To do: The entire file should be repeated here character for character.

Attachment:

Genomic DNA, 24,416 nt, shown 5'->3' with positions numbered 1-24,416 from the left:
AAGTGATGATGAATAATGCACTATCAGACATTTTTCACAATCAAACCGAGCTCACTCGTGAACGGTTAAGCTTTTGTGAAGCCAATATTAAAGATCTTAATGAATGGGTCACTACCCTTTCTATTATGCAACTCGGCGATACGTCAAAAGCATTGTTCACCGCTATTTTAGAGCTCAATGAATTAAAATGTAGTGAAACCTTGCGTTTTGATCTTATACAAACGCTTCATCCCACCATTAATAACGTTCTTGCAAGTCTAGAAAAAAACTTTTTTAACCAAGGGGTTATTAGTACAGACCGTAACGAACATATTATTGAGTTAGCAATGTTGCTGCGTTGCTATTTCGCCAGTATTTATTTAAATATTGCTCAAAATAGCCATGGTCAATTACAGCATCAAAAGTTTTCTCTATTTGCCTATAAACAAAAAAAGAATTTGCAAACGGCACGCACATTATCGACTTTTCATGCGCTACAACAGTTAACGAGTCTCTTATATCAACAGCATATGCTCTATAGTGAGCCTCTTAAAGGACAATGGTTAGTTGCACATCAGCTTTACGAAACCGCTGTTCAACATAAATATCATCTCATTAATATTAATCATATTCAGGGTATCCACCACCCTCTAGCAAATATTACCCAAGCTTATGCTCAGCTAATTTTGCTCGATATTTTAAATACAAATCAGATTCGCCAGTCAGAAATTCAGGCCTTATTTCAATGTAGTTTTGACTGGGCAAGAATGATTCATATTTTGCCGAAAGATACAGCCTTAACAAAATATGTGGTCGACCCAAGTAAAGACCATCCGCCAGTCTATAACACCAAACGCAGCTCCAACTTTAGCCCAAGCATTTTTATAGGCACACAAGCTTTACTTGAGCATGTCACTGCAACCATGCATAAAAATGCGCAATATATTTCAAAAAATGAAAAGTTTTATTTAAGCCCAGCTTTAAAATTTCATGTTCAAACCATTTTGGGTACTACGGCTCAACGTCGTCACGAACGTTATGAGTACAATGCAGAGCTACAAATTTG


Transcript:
Genomic DNA, 24,416 nt, shown 5'->3' with positions numbered 1-24,416 from the left:
AAGTGATGATGAATAATGCACTATCAGACATTTTTCACAATCAAACCGAGCTCACTCGTGAACGGTTAAGCTTTTGTGAAGCCAATATTAAAGATCTTAATGAATGGGTCACTACCCTTTCTATTATGCAACTCGGCGATACGTCAAAAGCATTGTTCACCGCTATTTTAGAGCTCAATGAATTAAAATGTAGTGAAACCTTGCGTTTTGATCTTATACAAACGCTTCATCCCACCATTAATAACGTTCTTGCAAGTCTAGAAAAAAACTTTTTTAACCAAGGGGTTATTAGTACAGACCGTAACGAACATATTATTGAGTTAGCAATGTTGCTGCGTTGCTATTTCGCCAGTATTTATTTAAATATTGCTCAAAATAGCCATGGTCAATTACAGCATCAAAAGTTTTCTCTATTTGCCTATAAACAAAAAAAGAATTTGCAAACGGCACGCACATTATCGACTTTTCATGCGCTACAACAGTTAACGAGTCTCTTATATCAACAGCATATGCTCTATAGTGAGCCTCTTAAAGGACAATGGTTAGTTGCACATCAGCTTTACGAAACCGCTGTTCAACATAAATATCATCTCATTAATATTAATCATATTCAGGGTATCCACCACCCTCTAGCAAATATTACCCAAGCTTATGCTCAGCTAATTTTGCTCGATATTTTAAATACAAATCAGATTCGCCAGTCAGAAATTCAGGCCTTATTTCAATGTAGTTTTGACTGGGCAAGAATGATTCATATTTTGCCGAAAGATACAGCCTTAACAAAATATGTGGTCGACCCAAGTAAAGACCATCCGCCAGTCTATAACACCAAACGCAGCTCCAACTTTAGCCCAAGCATTTTTATAGGCACACAAGCTTTACTTGAGCATGTCACTGCAACCATGCATAAAAATGCGCAATATATTTCAAAAAATGAAAAGTTTTATTTAAGCCCAGCTTTAAAATTTCATGTTCAAACCATTTTGGGTACTACGGCTCAACGTCGTCACGAACGTTATGAGTACAATGCAGAGCTACAAATTTG